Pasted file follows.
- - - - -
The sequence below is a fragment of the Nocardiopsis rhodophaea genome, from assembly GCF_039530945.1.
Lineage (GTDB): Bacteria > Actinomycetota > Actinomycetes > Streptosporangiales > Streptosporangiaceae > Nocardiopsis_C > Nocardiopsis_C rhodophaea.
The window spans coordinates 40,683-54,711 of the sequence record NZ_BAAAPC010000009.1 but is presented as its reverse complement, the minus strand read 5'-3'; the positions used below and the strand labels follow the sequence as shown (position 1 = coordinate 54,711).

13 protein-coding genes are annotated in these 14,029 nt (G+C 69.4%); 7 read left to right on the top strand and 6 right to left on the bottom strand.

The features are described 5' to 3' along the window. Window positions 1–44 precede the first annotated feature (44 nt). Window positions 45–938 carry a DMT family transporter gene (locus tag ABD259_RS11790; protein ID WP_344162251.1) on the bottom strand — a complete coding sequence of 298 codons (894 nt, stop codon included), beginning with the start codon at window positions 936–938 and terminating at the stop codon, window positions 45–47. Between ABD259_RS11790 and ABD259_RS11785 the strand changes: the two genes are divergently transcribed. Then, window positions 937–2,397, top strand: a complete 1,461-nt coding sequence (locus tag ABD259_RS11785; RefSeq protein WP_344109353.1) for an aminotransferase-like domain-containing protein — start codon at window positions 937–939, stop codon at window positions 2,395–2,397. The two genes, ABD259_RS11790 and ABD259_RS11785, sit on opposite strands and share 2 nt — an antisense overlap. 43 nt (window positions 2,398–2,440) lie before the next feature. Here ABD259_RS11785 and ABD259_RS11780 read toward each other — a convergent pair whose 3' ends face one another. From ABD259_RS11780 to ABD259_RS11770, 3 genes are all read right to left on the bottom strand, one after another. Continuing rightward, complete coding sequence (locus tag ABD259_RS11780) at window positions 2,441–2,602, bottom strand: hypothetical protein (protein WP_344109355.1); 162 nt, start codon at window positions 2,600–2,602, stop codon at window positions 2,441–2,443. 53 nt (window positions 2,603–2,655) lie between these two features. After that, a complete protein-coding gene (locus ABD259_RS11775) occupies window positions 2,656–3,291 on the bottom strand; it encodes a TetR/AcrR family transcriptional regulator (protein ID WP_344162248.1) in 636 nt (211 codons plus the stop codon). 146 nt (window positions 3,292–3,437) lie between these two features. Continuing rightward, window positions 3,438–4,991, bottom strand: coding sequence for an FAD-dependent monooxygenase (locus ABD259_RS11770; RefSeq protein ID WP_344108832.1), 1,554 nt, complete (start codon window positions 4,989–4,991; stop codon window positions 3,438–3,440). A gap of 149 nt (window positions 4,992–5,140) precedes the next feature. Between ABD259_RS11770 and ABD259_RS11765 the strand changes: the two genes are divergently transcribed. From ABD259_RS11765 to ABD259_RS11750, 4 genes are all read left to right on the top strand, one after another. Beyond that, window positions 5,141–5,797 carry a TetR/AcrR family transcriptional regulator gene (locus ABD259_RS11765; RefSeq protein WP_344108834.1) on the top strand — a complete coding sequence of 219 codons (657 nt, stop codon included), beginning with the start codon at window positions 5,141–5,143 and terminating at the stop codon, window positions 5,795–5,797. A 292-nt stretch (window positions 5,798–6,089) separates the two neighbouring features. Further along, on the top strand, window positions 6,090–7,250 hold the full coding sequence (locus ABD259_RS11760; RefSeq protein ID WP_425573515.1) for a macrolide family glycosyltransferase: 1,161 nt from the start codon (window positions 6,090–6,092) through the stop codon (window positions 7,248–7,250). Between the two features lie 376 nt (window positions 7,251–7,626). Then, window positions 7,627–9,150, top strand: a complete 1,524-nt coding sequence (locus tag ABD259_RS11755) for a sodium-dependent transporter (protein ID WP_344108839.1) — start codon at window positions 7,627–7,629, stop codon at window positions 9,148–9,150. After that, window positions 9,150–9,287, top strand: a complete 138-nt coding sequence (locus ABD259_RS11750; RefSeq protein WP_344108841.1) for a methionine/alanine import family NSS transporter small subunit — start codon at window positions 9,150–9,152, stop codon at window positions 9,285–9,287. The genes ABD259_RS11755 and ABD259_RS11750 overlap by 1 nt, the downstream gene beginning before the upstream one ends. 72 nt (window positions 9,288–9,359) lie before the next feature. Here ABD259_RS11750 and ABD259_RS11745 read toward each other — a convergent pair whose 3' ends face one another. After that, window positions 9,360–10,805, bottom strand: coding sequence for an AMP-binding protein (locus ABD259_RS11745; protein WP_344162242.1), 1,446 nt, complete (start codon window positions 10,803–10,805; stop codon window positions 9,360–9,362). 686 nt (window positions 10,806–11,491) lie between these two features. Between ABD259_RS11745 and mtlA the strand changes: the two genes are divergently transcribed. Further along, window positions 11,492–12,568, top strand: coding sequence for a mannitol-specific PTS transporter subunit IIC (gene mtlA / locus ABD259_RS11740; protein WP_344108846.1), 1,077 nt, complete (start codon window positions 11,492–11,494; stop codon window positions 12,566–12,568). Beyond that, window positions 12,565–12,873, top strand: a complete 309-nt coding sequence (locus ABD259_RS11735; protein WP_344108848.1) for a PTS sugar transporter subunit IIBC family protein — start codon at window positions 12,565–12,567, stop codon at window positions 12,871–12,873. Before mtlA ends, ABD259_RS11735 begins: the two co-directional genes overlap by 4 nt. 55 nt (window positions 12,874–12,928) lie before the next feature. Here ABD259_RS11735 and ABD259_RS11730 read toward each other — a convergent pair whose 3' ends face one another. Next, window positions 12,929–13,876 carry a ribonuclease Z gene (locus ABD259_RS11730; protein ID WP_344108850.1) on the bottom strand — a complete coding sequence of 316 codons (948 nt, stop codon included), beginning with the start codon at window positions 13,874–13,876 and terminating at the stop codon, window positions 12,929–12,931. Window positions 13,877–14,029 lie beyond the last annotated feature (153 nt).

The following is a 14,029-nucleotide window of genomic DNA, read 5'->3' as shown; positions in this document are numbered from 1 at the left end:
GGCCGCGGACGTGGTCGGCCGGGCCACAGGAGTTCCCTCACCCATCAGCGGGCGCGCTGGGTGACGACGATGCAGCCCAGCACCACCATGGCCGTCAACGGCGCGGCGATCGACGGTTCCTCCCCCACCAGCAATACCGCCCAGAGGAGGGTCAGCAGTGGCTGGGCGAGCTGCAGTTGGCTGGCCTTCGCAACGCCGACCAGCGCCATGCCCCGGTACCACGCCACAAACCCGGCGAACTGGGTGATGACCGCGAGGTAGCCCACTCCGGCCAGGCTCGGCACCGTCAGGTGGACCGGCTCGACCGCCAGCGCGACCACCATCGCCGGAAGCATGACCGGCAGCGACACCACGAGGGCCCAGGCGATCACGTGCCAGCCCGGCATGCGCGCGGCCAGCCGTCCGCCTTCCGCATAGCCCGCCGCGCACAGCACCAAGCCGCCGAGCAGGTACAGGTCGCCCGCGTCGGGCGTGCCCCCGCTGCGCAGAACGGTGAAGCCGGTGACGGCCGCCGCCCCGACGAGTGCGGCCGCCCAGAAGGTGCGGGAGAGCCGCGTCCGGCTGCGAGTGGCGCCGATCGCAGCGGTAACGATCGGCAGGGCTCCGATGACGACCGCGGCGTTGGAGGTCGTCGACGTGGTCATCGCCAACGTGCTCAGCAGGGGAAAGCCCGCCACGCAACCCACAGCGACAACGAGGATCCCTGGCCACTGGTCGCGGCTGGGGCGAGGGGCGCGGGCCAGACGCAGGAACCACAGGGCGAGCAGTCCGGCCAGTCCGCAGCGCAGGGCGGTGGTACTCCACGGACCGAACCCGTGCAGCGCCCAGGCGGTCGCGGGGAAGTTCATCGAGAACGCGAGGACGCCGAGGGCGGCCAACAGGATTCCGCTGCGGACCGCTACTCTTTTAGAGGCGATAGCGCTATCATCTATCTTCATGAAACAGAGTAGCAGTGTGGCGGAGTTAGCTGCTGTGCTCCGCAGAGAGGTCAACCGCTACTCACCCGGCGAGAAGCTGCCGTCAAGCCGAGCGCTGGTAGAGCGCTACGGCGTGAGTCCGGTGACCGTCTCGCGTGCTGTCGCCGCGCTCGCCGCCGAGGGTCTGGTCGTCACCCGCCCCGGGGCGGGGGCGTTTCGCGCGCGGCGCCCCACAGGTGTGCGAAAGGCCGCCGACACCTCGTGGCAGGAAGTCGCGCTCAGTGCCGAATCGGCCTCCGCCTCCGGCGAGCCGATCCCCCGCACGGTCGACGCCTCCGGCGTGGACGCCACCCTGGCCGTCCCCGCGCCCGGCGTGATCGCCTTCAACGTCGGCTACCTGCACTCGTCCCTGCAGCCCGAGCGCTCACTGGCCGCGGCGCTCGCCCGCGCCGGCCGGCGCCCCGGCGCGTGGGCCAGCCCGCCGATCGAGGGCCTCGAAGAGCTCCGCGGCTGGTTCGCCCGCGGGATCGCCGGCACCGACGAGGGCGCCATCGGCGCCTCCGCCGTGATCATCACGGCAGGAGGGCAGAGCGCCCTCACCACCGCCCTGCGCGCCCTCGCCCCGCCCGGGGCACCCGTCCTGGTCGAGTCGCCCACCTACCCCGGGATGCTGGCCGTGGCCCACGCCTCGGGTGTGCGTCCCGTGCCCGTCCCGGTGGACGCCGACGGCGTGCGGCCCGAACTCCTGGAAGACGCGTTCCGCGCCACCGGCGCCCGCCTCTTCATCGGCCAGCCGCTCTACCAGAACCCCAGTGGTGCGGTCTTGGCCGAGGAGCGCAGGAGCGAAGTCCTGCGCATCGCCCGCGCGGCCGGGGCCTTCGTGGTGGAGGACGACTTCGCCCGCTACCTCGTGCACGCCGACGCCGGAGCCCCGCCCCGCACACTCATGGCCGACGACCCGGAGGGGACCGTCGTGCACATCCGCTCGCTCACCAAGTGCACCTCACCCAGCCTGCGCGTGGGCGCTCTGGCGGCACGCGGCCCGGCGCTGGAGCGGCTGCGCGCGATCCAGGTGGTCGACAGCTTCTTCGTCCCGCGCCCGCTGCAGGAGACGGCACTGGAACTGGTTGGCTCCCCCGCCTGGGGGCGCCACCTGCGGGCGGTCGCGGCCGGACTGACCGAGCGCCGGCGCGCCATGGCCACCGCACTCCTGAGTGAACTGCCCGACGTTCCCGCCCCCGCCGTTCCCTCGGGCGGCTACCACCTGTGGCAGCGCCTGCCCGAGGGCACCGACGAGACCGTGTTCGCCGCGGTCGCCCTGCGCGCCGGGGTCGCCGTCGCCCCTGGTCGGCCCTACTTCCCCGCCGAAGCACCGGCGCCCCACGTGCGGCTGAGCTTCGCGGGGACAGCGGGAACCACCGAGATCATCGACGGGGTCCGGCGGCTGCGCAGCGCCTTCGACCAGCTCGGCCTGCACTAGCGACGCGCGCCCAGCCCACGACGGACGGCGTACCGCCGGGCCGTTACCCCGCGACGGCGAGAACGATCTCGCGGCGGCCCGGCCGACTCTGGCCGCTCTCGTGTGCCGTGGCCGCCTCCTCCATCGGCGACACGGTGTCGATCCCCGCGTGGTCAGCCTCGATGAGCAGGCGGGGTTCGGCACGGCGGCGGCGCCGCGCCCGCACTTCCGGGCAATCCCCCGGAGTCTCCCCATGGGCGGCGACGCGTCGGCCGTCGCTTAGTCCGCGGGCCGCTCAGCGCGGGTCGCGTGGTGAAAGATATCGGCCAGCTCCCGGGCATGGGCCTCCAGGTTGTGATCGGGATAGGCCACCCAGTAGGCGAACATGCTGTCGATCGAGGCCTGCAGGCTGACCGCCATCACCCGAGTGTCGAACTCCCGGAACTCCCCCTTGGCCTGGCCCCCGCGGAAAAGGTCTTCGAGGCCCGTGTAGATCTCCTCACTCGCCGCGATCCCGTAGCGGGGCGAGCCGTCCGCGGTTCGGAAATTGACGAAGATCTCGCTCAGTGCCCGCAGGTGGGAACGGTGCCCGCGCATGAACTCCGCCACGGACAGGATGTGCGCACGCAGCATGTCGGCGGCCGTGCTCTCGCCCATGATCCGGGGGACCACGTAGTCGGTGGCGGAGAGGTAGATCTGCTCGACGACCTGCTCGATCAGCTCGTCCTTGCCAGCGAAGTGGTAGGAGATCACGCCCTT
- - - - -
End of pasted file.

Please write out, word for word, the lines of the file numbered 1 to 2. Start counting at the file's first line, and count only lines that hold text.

The sequence below is a fragment of the Nocardiopsis rhodophaea genome, from assembly GCF_039530945.1.
Lineage (GTDB): Bacteria > Actinomycetota > Actinomycetes > Streptosporangiales > Streptosporangiaceae > Nocardiopsis_C > Nocardiopsis_C rhodophaea.